With all the attention placed on tunability and reconfigurability, it’s not surprising that startups and other young and emerging companies have latched onto tunable technology as a key to success. Several firms showed their wares at OFC/NFOEC last month.
For example, Syntune AB (Kista, Sweden) set up shop in a room at the nearby Hilton Hotel to offer demonstrations of its S4500 10-Gbit/sec tunable transmitter. The InP-based device features a DBR-type laser structure but does not require a reflector in the front, which increases the amount of light the device can pump into a fiber for a given power dissipation. In addition to the laser, which tunes across the C-band, the transmitter features a monolithically integrated semiconductor optical amplifier and a Mach-Zehnder modulator. The device offers low power consumption and cost, as well as fast switching speed and small size. As an example, Syntune sources say their device leads to an integrable tunable laser assembly (ITLA) that operates at about 4 W, compared to the 6.5 W of typical ITLAs. It also offers an output power greater than 4 dBm. The transmitter is currently sampling, with production slated for the second half of this year.
Paxera Corp. (Santa Clara, CA) visited Anaheim to unveil what it calls its “ultra” widely tunable laser. The laser can tune over 80 nm and support 50-GHz channel spacing. Paxera says its continuous-wave (CW) external-cavity laser design offers “exceptional” spectral purity with low RIN, low SMSR, and narrow linewidth. The output power is adjustable, with standard outputs of 10, 20, and 30 mW. The company is targeting DWDM applications from access and metro to long-haul and ultralong-haul at data rates from 2.5 to 40 Gbits/sec. Paxera is shipping samples and claims to be “actively engaged in the design-in process at several major customers.”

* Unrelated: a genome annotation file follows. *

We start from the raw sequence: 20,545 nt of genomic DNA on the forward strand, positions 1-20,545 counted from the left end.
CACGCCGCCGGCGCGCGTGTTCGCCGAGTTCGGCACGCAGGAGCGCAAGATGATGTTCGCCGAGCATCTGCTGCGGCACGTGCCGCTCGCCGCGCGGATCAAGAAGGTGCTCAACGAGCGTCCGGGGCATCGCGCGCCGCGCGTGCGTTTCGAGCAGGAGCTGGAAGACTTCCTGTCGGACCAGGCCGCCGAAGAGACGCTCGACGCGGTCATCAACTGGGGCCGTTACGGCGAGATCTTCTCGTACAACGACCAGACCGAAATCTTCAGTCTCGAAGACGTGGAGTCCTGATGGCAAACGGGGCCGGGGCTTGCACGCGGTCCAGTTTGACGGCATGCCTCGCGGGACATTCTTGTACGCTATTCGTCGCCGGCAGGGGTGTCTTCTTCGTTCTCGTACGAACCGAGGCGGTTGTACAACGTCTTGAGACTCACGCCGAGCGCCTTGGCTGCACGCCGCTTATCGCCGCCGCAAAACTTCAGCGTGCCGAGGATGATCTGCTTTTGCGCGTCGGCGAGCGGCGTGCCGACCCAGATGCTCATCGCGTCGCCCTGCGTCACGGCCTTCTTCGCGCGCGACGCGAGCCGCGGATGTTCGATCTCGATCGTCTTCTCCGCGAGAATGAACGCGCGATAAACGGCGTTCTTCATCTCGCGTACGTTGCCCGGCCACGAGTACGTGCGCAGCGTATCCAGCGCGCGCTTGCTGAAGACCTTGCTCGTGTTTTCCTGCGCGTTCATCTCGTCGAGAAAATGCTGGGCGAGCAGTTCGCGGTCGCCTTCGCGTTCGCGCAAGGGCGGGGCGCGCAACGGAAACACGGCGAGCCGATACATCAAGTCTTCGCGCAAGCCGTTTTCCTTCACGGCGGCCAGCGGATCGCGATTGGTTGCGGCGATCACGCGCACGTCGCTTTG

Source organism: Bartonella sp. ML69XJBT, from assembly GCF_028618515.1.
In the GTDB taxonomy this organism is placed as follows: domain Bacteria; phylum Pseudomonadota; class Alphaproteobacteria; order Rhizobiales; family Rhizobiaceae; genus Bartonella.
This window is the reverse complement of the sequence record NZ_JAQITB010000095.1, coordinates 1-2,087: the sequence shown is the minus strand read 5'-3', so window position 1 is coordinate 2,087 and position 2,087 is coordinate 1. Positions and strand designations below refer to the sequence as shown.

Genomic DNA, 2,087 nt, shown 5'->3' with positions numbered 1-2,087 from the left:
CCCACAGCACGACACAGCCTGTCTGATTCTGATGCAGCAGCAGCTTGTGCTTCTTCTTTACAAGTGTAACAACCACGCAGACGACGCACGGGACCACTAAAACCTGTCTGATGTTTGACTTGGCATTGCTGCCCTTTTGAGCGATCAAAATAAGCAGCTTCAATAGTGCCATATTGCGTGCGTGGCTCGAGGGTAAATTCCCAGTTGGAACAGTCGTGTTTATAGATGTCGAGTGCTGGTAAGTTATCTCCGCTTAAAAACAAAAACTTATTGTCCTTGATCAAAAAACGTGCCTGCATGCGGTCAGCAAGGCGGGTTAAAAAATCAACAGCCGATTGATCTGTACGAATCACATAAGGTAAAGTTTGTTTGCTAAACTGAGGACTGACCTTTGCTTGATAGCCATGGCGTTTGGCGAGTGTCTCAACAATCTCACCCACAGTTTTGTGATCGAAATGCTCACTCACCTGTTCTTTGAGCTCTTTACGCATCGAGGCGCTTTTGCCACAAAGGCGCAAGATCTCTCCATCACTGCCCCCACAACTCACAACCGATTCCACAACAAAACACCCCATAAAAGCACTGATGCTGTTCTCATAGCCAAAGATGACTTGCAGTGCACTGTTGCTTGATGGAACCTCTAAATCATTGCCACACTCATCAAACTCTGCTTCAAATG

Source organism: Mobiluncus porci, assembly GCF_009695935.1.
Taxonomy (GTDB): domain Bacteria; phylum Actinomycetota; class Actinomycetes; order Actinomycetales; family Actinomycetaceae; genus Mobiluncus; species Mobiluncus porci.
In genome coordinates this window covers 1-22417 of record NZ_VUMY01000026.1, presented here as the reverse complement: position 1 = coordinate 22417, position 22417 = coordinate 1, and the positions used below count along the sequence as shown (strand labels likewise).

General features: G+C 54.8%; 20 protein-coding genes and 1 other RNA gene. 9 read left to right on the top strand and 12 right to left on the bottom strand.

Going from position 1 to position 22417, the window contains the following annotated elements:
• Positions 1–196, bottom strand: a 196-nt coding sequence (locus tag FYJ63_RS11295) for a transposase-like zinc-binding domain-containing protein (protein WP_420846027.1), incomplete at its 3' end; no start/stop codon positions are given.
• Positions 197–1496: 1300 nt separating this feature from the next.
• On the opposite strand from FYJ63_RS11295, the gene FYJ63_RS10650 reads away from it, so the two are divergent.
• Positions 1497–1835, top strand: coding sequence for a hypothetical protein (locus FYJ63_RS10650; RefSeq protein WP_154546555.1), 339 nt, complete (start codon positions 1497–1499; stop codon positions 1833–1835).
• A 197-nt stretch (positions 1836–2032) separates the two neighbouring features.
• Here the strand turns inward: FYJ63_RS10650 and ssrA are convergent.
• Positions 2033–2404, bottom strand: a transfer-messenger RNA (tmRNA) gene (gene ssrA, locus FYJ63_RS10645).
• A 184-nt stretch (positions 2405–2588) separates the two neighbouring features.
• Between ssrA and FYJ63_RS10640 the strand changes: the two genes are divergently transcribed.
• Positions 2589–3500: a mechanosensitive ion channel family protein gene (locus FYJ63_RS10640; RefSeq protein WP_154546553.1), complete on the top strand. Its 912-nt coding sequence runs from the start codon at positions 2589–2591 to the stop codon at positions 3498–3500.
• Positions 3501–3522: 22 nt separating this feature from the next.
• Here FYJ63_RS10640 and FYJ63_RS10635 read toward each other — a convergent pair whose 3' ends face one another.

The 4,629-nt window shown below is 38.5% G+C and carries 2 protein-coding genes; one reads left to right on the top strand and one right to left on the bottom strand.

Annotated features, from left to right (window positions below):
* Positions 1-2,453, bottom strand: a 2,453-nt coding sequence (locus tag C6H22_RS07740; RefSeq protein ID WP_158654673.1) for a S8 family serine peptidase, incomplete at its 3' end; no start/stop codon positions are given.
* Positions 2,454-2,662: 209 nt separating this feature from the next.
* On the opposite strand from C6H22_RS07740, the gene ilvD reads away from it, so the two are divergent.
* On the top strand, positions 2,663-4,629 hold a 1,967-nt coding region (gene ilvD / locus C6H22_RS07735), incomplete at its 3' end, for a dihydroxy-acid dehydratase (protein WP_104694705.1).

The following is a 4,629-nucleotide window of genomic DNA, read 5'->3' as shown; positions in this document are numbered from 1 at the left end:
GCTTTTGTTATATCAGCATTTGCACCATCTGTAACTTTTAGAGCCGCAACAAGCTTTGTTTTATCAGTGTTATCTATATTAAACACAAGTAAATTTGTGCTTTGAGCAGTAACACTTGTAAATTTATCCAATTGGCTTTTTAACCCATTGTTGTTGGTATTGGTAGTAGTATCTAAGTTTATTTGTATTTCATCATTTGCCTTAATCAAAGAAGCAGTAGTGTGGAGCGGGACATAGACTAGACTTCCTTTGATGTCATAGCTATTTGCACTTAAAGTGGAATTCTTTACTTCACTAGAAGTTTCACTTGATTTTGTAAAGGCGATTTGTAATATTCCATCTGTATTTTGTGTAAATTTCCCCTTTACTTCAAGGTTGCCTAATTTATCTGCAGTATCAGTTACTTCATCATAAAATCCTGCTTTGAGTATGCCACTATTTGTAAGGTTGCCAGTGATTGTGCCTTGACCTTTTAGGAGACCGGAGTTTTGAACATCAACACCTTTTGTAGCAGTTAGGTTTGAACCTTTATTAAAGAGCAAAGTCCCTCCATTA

Ben Sitler, Paxera’s president and CEO, reports in an e-mail that his laser’s ability to tune across both the C- and L-bands in a single device drew considerable interest at the show, particularly from transponder vendors who offer separate C- and L-band modules. The lasers are undergoing Telcordia qualification after successfully completing prequalification testing. The company is currently ramping up for production, Sitler says; he hopes to reach general availability this summer.
While its heritage isn’t that of a startup, Pirelli Broadband Solutions (Milan, Italy, and Atlanta, GA) itself hasn’t been around very long. It also released an ITLA at OFC/NFOEC. The package includes the company’s Dynamically Tunable Laser and patented electro-optical technology; a 26-pin butterfly package offers high reliability in a small package. The laser tunes across the C-band and supports 50-GHz channel spacing; it’s available as a standalone product for system and subsystem integrators. The ITLA, meanwhile, will be available commercially in the third quarter of this year.
However, lasers were not the only tunable devices on display. Aegis Semiconductor (Woburn, MA) showed off its optical channel monitors based on tunable filters (see “Channel Monitors Offer Key DWDM Building Block,” Lightwave, January 2006, page 15), while Civcom (Petah-Tikva, Israel) demonstrated a tunable transponder augmented with a tunable optical dispersion compensator (TODC). The Civcom booth featured a demonstration of the pairing, which also takes advantage of optical duobinary techniques to create a tunable transponder capable of 10-Gbit/sec transmission over 350 km.
The etalon-based TODC is offered as a separate component and is already in production, as is a standard 10-Gbit/sec tunable transponder with a lithium niobate modulator for 80-km applications; Civcom has a customer for this latter product and is looking for a contract manufacturing partner, reports Yair Itzhar, Civcom’s vice president of international sales and marketing. While the TODC certainly extends the reach of NRZ modules, Itzhar says it also pairs well with optical duobinary transmission because it erases the 2-dB penalty commonly associated with this transmission format. Itzhar says the company has at least one customer for the TODC as a standalone product.